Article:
On May 24, the Executive Yuan Council passed the revised Agreement on Government Procurement (GPA), which was confirmed on March 30 by the Committee on Government Procurement under the World Trade Organization (WTO). This agreement will be submitted to the Legislative Yuan for ratification.
The WTO's Committee on Government Procurement started a new round of negotiations in 1997 to improve upon the previous version of GPA (1994 Agreement) and expand the mutual access of its signatories to each other's markets. Since joining the GPA in July 2009, Taiwan has been actively engaged in these negotiations. On December 15, 2011, a consensus on the revised agreement was reached at a ministerial-level meeting of the Committee on Government Procurement. The parties agreed to acknowledge the relevant legal documents for the agreement by the end of March, after which they would sign the new, revised GPA.
The Executive Yuan indicated that Lin Yi-fu, Taiwan's WTO Ambassador, participated in the March 30 meeting, during which signatories to the GPA agreed to seek prompt acceptance of the amended agreement, appendices and annexes within their respective jurisdictions as soon as possible.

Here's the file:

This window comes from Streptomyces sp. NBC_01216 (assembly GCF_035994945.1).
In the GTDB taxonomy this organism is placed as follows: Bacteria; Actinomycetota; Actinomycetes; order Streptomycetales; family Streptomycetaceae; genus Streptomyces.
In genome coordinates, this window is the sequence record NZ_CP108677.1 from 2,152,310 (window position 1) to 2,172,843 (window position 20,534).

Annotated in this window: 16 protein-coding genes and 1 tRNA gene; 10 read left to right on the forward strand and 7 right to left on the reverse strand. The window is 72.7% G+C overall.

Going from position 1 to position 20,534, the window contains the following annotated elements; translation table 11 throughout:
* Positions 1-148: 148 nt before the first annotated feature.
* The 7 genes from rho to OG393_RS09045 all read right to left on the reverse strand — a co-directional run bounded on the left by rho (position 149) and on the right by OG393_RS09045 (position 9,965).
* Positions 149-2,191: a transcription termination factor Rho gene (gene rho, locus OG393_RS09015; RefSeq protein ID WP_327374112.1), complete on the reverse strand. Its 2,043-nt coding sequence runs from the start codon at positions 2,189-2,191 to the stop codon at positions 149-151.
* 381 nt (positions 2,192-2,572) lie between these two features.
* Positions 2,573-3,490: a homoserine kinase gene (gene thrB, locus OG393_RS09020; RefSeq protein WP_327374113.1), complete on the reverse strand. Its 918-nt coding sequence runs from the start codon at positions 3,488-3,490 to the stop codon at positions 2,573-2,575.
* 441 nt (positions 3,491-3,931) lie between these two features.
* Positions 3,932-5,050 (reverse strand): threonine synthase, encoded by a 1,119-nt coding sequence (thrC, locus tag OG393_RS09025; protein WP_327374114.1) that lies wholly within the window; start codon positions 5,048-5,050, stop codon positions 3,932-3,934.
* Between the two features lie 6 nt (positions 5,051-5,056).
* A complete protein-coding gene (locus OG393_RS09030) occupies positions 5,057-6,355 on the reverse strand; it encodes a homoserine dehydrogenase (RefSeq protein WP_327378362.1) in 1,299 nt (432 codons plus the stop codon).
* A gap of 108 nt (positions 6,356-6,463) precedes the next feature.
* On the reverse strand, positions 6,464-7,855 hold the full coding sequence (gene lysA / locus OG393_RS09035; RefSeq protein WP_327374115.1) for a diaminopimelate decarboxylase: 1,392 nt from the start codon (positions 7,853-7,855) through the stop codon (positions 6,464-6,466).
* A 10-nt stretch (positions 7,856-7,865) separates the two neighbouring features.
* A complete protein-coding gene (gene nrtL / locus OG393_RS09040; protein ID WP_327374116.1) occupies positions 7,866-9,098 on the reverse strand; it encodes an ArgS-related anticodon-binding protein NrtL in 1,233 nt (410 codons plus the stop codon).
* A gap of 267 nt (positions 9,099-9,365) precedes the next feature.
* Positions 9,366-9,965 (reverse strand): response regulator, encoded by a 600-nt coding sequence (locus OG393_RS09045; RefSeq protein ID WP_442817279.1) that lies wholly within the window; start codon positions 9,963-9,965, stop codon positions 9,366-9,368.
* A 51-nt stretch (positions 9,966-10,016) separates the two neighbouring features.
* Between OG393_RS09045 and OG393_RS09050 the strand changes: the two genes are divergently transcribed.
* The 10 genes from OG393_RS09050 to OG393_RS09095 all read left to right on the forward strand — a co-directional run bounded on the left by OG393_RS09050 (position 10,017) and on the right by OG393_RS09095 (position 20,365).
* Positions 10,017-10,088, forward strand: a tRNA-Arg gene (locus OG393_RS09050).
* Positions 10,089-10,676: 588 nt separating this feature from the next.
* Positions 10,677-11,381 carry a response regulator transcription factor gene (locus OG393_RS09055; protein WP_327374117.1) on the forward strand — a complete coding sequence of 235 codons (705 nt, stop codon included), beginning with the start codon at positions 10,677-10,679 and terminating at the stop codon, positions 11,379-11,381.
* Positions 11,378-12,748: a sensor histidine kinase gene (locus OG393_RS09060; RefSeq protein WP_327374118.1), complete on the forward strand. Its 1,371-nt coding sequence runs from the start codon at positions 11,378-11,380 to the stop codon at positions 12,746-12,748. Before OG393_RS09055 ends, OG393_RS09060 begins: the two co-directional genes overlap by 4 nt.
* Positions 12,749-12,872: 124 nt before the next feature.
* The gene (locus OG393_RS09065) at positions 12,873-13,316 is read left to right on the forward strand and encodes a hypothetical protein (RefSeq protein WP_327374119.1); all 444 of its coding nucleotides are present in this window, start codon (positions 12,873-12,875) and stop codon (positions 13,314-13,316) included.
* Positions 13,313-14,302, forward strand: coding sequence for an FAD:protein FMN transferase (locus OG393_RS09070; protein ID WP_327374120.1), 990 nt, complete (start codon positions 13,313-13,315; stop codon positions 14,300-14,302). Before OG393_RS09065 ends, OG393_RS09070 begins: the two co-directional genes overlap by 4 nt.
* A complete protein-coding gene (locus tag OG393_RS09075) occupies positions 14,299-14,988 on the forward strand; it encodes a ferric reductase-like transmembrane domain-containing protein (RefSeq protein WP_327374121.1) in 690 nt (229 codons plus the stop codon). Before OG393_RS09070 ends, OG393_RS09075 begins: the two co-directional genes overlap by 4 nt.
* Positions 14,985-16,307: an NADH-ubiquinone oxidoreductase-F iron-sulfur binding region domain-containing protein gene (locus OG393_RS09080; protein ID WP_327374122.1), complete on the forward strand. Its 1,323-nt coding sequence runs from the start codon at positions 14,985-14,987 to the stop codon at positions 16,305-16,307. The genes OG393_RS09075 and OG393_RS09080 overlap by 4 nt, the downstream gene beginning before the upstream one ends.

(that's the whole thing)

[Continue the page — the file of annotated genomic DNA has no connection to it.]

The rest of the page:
Since the revised GPA concerns important matters of state and citizens' rights and duties, it is a treaty according to Article 3 of the Regulations Governing the Processing of Treaties and Agreements. As such, the Ministry of Economic Affairs, the Ministry of Foreign Affairs and the Public Construction Commission submitted the documents to the Executive Yuan Council for discussion pursuant to Article 9 of the regulations.
The main revisions to the GPA are summarized as follows:
1. Protocol: Signatories agree to replace the 1994 Agreement with the revised Text and Coverage. In addition, this Protocol shall enter into force for those Parties to the 1994 Agreement that have deposited their respective instruments of acceptance thereof, on the 30th day following such deposit by two thirds of the Parties to the 1994 Agreement.
2. Text: New rules include (1) the adoption of electronic tools in bidding and tendering; (2) allowing procuring entities to exclude a supplier for reasons such as failure to meet contractual obligations; and (3) shortening bidding periods.
3. Coverage: Some signatories agree to expand access to their government procurement markets by increasing the number of entities applicable to the agreement and lowering the thresholds for bidding.